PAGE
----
On Sept. 10, Rabbi Elie Estrin of Seattle was sworn in as the first U.S. Air Force chaplain with a beard after the Pentagon relaxed its restrictions on facial hair in the military earlier this year.
Estrin, who is now based out of Joint Base Lewis-McChord, said that though he was attracted to a military life before the ban was lifted, keeping his beard was an important part of his culture.
“We try to maintain a certain stability to our lifestyle, that no matter what comes up we maintain that,” Estrin said, speaking with Jeannie Yandel on KUOW’s The Record. “That’s one of the things I’ve always found beautiful about Judaism, it’s one the things I’ve always found inspiring about Judaism – that certain standards are kept no matter what.”
When he heard that his beard would no longer be a barrier to service, he immediately picked up the phone and called the Aleph Institute to learn more about becoming a Jewish chaplain. From there he sought perspective from some military friends, “to make sure I wasn’t barking up a completely ridiculous tree,” he said.
Estrin said there is some military experience in his background: His uncle was in the National Guard during Vietnam and his father had participated in ROTC. But one of his earliest inspirations came from a book he had growing up about Medal of Honor recipients.
“That selflessness was something that really resonated with me,” he said. “In the Chabad movement, in which I serve, there has always been a great amount of respect for soldiers, for airmen, for sailors, and I believe that our credo of living your life for someone else is reflected in that appreciation.”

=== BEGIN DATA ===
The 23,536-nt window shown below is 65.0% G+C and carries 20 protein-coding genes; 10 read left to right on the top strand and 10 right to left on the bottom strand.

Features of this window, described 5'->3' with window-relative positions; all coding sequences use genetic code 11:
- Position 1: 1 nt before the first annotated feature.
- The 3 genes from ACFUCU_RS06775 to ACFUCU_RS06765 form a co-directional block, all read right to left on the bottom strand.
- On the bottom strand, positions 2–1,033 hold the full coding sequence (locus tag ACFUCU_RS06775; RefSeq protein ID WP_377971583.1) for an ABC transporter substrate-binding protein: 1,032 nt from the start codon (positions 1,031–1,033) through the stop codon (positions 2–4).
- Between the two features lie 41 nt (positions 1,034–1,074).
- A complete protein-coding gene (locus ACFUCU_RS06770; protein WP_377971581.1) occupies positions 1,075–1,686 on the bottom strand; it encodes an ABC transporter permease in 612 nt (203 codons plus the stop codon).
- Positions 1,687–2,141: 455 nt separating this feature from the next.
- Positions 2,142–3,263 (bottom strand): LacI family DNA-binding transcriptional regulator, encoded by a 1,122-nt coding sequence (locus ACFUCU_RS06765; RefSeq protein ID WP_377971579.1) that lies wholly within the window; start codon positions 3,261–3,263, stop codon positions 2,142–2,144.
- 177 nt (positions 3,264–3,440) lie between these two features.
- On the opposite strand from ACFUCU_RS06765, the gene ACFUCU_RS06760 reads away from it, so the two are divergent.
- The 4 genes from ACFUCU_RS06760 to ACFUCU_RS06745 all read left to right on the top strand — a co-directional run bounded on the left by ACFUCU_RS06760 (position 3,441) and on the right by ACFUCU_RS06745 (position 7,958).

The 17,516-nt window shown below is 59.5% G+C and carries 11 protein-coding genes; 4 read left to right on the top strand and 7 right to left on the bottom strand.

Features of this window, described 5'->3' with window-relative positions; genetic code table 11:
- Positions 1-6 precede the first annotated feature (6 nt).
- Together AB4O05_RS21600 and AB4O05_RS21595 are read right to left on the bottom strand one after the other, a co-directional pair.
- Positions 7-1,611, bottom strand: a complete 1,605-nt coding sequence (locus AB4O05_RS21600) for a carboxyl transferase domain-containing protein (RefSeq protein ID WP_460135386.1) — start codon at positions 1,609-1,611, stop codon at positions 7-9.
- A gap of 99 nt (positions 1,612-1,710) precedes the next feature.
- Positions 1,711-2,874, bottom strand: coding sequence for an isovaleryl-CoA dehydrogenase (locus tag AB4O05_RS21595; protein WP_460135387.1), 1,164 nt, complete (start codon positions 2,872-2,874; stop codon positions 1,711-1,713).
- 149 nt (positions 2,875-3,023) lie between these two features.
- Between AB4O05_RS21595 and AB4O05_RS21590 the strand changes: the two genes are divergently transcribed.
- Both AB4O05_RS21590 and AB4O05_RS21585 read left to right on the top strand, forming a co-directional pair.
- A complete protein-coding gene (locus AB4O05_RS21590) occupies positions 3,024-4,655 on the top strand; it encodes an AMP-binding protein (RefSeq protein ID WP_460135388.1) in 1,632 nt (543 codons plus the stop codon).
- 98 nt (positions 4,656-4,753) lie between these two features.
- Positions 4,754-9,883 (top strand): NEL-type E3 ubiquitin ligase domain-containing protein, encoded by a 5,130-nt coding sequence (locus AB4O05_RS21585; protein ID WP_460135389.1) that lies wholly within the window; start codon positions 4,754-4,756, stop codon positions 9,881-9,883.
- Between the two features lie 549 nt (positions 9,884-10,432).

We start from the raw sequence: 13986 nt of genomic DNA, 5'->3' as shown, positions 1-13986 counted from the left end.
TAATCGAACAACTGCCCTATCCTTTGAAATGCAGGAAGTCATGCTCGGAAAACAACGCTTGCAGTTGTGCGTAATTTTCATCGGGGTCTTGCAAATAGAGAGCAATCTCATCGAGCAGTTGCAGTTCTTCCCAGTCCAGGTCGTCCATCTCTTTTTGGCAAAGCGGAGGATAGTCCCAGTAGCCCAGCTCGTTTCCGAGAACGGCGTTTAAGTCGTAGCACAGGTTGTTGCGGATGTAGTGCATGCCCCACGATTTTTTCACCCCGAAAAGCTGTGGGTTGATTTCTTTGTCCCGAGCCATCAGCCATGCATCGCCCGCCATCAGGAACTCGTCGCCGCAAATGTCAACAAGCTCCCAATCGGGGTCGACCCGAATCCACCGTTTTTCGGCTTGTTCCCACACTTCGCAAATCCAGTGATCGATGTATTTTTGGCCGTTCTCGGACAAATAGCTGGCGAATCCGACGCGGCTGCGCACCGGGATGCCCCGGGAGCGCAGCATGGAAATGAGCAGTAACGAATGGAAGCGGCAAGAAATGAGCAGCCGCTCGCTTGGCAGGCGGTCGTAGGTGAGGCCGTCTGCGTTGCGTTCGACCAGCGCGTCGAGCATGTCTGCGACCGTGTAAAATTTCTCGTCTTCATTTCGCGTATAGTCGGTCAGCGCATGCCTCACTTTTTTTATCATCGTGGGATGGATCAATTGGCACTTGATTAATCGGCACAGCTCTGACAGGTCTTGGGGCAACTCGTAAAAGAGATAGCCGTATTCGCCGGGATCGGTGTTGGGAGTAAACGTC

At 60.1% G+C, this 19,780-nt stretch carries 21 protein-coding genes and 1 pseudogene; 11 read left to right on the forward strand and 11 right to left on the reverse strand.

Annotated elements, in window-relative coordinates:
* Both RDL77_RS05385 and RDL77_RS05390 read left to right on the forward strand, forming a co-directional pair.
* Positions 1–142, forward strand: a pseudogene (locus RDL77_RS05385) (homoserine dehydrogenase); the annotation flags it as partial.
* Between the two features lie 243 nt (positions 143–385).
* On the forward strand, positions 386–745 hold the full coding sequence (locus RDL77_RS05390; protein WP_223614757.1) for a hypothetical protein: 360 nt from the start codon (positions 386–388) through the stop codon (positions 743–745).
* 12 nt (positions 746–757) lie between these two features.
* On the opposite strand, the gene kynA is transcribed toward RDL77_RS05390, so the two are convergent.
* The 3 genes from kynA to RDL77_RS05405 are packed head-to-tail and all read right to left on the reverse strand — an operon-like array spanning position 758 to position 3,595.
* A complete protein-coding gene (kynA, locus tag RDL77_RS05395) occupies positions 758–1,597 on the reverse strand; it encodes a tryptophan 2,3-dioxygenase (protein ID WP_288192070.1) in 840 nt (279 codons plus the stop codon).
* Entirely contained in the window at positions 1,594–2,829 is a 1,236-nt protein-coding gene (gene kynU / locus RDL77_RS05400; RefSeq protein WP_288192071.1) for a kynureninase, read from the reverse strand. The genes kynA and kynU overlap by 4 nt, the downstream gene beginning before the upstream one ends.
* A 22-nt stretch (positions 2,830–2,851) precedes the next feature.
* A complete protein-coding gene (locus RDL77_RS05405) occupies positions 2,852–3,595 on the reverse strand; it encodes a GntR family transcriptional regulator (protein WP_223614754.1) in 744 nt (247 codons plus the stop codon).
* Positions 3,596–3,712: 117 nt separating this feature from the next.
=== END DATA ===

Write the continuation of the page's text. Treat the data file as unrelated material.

Estrin picked the Air Force after advice from a military friend, who put him in touch with one of the chaplains at JBLM.
“I met with this chaplain and we had an immediate kinship, an immediate rapport. At that point I literally threw my National Guard papers in the garbage,” Estrin said.
He is still getting used to military life – “I had no idea a uniform could be so complex!” – but his interaction with the network of chaplains has made the transition from civilian life easier.
He said he lives on the inspiration of seeing people serve other people.
“In the world of the Air Force – the limited interaction I’ve had with the airmen and with the Air Force in general – there’s a lot of inspiration to pull from to be able to live my life hopefully on a higher plane, pardon the pun.”
Estrin will have further training to go through before he starts ministering in the Air Force, but he has a clear purpose in mind.
“My goal is to provide people with stability, sanity and morality. If I can help people with those three, it’s a life worth living,” he said.
When asked what he in turn hopes to get out of his service, he replied, “Maybe the same.”
Produced for the Web by Kara McDermott.